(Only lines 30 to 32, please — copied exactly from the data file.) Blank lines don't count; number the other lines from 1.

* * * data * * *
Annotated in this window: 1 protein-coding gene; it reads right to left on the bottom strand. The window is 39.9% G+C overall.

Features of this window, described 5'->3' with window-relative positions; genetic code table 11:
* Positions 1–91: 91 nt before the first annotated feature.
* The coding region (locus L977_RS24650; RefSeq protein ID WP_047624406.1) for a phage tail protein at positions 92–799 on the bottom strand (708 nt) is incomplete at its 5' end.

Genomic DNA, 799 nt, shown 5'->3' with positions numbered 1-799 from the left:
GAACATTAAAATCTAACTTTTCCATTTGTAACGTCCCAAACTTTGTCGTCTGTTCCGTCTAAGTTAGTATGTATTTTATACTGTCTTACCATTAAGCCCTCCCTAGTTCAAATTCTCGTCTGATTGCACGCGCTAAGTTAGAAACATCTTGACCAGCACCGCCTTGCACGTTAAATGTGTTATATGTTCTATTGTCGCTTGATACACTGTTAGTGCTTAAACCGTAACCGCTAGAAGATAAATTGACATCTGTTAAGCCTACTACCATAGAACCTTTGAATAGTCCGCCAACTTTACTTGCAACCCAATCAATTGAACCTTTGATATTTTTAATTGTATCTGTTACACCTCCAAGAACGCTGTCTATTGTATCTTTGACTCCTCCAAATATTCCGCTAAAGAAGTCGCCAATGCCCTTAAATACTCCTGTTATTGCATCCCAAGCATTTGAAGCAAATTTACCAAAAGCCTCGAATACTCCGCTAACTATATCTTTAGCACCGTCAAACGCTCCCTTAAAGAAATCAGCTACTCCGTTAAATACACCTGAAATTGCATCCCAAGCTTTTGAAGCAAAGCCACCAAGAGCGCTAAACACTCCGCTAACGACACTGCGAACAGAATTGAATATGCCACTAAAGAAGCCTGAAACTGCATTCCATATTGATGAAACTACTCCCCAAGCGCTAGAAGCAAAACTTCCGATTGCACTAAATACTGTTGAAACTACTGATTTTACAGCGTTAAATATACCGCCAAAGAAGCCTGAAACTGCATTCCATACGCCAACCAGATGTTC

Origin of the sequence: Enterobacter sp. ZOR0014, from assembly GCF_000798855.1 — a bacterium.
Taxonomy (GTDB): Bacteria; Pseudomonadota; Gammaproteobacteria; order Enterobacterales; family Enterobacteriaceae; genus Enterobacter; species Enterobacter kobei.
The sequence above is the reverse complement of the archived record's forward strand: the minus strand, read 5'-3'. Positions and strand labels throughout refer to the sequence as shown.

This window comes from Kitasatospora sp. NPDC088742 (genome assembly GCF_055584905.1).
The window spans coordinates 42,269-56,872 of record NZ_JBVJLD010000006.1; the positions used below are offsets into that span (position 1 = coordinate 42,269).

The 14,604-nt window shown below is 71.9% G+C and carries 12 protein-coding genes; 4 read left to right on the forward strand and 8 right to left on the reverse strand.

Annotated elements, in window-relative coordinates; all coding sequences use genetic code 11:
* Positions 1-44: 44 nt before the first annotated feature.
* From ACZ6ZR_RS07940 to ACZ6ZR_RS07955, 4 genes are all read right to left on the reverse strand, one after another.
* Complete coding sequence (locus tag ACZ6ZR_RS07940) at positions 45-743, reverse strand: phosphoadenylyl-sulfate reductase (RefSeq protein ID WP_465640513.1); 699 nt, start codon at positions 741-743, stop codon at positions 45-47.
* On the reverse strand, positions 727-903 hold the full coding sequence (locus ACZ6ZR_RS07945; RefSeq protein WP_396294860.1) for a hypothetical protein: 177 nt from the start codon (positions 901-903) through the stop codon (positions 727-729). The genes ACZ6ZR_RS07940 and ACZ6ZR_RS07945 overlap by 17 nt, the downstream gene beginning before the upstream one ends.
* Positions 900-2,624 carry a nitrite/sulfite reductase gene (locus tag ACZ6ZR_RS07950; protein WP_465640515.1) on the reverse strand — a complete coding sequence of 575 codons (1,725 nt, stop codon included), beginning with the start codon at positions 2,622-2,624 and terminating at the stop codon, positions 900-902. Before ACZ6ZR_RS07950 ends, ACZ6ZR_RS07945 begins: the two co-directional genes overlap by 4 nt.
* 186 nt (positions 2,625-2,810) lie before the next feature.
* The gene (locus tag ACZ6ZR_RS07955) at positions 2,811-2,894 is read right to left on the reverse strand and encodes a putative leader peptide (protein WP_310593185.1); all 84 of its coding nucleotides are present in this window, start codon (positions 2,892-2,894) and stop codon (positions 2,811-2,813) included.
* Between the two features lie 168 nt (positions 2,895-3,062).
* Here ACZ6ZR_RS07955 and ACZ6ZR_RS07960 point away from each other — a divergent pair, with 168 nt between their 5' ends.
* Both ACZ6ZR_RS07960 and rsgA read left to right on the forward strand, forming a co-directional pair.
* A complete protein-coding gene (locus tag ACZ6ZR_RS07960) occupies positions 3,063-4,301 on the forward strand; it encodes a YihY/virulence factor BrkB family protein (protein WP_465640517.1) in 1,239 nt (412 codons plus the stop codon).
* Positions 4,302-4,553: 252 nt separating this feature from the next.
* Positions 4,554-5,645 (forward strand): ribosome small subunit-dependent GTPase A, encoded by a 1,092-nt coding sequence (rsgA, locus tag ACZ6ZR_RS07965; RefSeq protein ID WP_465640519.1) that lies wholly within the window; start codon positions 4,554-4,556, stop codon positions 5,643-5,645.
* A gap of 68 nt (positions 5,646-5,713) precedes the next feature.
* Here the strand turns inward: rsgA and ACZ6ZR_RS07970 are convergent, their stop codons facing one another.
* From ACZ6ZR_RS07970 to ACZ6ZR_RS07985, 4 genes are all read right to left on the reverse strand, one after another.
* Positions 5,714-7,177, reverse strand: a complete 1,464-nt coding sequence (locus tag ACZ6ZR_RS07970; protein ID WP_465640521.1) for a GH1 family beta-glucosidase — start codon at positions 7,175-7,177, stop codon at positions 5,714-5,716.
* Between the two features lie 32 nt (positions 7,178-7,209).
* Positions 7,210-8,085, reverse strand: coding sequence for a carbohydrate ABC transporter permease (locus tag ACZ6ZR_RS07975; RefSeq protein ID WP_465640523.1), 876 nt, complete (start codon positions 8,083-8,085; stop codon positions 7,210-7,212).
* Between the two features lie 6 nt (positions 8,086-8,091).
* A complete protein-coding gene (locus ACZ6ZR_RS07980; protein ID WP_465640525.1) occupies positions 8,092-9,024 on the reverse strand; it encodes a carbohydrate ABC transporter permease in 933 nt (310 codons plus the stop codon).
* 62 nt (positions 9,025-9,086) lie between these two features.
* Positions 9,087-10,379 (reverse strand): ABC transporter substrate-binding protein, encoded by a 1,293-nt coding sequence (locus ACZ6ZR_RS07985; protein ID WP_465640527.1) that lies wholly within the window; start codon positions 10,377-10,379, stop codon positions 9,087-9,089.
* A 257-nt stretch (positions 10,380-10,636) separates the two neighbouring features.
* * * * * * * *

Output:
* Positions 5,714-7,177, reverse strand: a complete 1,464-nt coding sequence (locus tag ACZ6ZR_RS07970; protein ID WP_465640521.1) for a GH1 family beta-glucosidase — start codon at positions 7,175-7,177, stop codon at positions 5,714-5,716.
* Between the two features lie 32 nt (positions 7,178-7,209).
* Positions 7,210-8,085, reverse strand: coding sequence for a carbohydrate ABC transporter permease (locus tag ACZ6ZR_RS07975; RefSeq protein ID WP_465640523.1), 876 nt, complete (start codon positions 8,083-8,085; stop codon positions 7,210-7,212).